07.01.2008 0

Robbing the Blind

  • On: 07/30/2008 12:11:31
  • In: Fiscal Responsibility
  • What happens when you combine pork-barrel spending politicians with unregulated funds? New York City residents are learning the hard way that, when you don’t give a politician funding for their favored projects, they may just find ways to get that money anyway.

    Two New York City council members are the latest casualties of an ongoing exposure of the practice of creating fake nonprofits in order to steal money from the taxpayers. Some of the money has then been used to provide additional funds to organizations or activities without the approval of the mayor, while some has gone to personal interests, as in the case of the two aforementioned council members, who are now facing an indictment after stealing some $145,000.

    Earlier this month, city council speaker Christine Quinn (D) revealed that council members had misappropriated approximately $17.4 million in the past 7 years, sending the money to fraudulent charities. The money could then be used at the discretion of the politician who owned the “nonprofit,” or, as in the case of councilwoman Margarita Lopez, could raise ethical questions when the nonprofit’s supporters send in large campaign donations.

    While at least one of the embezzlers has defended the action, saying it goes to help causes supported by the city council, Quinn disagreed, calling it “inappropriate” and demanding an end to the practice.

    Quinn herself, however, has lost some credibility in the scandal, with some calling for her resignation, claiming that she bore some responsibility – or even knew about the theft. Quinn also received negative press after it was revealed that over $422,000 had been allocated to a non-existent veterans group.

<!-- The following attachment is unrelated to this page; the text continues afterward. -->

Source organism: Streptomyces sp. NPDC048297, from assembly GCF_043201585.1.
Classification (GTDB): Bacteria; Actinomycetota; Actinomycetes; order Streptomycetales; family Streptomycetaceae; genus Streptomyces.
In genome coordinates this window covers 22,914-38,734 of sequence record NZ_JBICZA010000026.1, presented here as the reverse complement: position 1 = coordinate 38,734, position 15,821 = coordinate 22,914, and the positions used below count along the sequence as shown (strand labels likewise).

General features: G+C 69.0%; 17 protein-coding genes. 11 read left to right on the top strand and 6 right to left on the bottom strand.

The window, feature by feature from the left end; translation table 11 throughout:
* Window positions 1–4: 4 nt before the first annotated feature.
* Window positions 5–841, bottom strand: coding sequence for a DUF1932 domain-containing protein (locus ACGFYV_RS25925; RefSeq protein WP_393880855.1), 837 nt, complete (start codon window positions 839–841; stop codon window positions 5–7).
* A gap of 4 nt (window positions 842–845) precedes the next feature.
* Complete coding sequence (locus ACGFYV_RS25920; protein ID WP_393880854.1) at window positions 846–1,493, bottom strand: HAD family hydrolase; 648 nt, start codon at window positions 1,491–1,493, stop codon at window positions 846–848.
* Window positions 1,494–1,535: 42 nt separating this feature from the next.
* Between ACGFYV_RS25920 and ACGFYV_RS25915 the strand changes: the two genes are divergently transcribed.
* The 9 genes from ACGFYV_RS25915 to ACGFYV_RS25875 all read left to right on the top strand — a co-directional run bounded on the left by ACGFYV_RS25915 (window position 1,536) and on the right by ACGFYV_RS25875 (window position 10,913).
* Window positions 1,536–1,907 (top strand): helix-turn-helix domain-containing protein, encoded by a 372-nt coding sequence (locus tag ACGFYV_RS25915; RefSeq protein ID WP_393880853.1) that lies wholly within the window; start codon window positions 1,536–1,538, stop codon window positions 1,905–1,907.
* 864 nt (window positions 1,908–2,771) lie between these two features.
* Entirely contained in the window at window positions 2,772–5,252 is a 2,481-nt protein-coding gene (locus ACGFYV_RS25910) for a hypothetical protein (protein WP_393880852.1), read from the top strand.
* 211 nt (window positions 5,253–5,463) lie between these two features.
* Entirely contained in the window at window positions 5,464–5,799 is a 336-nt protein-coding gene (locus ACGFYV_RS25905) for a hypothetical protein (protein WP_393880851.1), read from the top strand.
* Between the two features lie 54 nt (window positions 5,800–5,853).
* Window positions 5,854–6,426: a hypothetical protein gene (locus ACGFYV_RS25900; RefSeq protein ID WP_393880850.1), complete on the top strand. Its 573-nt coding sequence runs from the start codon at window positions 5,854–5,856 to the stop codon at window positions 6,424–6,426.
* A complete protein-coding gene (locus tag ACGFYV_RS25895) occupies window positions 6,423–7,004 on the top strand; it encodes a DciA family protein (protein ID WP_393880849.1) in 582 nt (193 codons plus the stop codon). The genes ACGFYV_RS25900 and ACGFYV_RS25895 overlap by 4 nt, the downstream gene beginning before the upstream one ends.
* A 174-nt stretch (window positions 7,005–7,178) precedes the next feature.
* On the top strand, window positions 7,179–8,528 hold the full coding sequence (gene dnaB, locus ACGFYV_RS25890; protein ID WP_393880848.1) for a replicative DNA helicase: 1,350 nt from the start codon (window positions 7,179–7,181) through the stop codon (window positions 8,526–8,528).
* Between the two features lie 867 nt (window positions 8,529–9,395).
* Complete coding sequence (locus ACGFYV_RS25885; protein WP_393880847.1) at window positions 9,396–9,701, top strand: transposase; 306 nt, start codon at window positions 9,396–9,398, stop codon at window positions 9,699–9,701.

How far will this scandal reach? Some investigators claim that the two indictments issued Wednesday could be just the beginning.

    Hopefully, this corrupt practice will quickly come to an end, the guilty parties rounded up, and fiscal sanity restored to the City of New York.

    ALG Perspective: The end result of this scandal may hurt genuine nonprofits, as the scandals may lead to action to restrict funding. Sadly, if that is the case, it will be the fault of – you guessed it – Big Government. As Stephen Malanga points out, the “war on poverty,” begun by President Lyndon B. Johnson, transformed nonprofits from being dependent on private donations to relying on the government for the money off which to operate. By taking advantage of loopholes and embezzling taxpayer funds, it would be sadly ironic if government ends up hurting the very organizations they originally intended to help. Then again, that would not be a new thing.

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